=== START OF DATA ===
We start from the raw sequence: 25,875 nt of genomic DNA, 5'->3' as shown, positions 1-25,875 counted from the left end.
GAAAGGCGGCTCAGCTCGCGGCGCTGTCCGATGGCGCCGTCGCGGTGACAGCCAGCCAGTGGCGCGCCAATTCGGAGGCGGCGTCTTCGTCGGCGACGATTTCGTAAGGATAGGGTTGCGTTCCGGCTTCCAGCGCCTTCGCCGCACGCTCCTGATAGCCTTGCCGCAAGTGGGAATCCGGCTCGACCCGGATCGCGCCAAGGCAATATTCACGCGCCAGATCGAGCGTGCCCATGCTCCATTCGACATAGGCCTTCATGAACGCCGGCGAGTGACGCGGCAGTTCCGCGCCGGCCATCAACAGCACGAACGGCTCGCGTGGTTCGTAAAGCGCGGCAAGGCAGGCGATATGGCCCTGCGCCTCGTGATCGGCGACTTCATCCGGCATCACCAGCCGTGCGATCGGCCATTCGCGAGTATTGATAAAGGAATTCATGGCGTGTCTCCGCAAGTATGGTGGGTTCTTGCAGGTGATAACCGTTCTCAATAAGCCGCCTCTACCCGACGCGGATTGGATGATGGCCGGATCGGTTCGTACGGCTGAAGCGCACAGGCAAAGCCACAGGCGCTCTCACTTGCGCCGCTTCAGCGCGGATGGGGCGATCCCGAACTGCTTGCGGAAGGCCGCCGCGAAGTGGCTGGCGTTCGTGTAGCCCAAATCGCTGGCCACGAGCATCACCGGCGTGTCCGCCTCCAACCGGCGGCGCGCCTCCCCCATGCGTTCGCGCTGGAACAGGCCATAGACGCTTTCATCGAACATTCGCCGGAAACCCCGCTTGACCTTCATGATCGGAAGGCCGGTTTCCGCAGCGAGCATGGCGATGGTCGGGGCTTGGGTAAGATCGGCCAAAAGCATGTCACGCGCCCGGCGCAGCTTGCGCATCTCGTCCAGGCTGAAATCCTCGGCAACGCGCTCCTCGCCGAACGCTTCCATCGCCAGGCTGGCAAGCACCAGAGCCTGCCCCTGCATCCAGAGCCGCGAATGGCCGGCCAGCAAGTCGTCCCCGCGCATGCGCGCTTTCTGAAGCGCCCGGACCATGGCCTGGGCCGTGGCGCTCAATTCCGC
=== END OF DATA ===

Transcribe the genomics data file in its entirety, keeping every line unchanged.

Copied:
We start from the raw sequence: 25,875 nt of genomic DNA, 5'->3' as shown, positions 1-25,875 counted from the left end.
GAAAGGCGGCTCAGCTCGCGGCGCTGTCCGATGGCGCCGTCGCGGTGACAGCCAGCCAGTGGCGCGCCAATTCGGAGGCGGCGTCTTCGTCGGCGACGATTTCGTAAGGATAGGGTTGCGTTCCGGCTTCCAGCGCCTTCGCCGCACGCTCCTGATAGCCTTGCCGCAAGTGGGAATCCGGCTCGACCCGGATCGCGCCAAGGCAATATTCACGCGCCAGATCGAGCGTGCCCATGCTCCATTCGACATAGGCCTTCATGAACGCCGGCGAGTGACGCGGCAGTTCCGCGCCGGCCATCAACAGCACGAACGGCTCGCGTGGTTCGTAAAGCGCGGCAAGGCAGGCGATATGGCCCTGCGCCTCGTGATCGGCGACTTCATCCGGCATCACCAGCCGTGCGATCGGCCATTCGCGAGTATTGATAAAGGAATTCATGGCGTGTCTCCGCAAGTATGGTGGGTTCTTGCAGGTGATAACCGTTCTCAATAAGCCGCCTCTACCCGACGCGGATTGGATGATGGCCGGATCGGTTCGTACGGCTGAAGCGCACAGGCAAAGCCACAGGCGCTCTCACTTGCGCCGCTTCAGCGCGGATGGGGCGATCCCGAACTGCTTGCGGAAGGCCGCCGCGAAGTGGCTGGCGTTCGTGTAGCCCAAATCGCTGGCCACGAGCATCACCGGCGTGTCCGCCTCCAACCGGCGGCGCGCCTCCCCCATGCGTTCGCGCTGGAACAGGCCATAGACGCTTTCATCGAACATTCGCCGGAAACCCCGCTTGACCTTCATGATCGGAAGGCCGGTTTCCGCAGCGAGCATGGCGATGGTCGGGGCTTGGGTAAGATCGGCCAAAAGCATGTCACGCGCCCGGCGCAGCTTGCGCATCTCGTCCAGGCTGAAATCCTCGGCAACGCGCTCCTCGCCGAACGCTTCCATCGCCAGGCTGGCAAGCACCAGAGCCTGCCCCTGCATCCAGAGCCGCGAATGGCCGGCCAGCAAGTCGTCCCCGCGCATGCGCGCTTTCTGAAGCGCCCGGACCATGGCCTGGGCCGTGGCGCTCAATTCCGC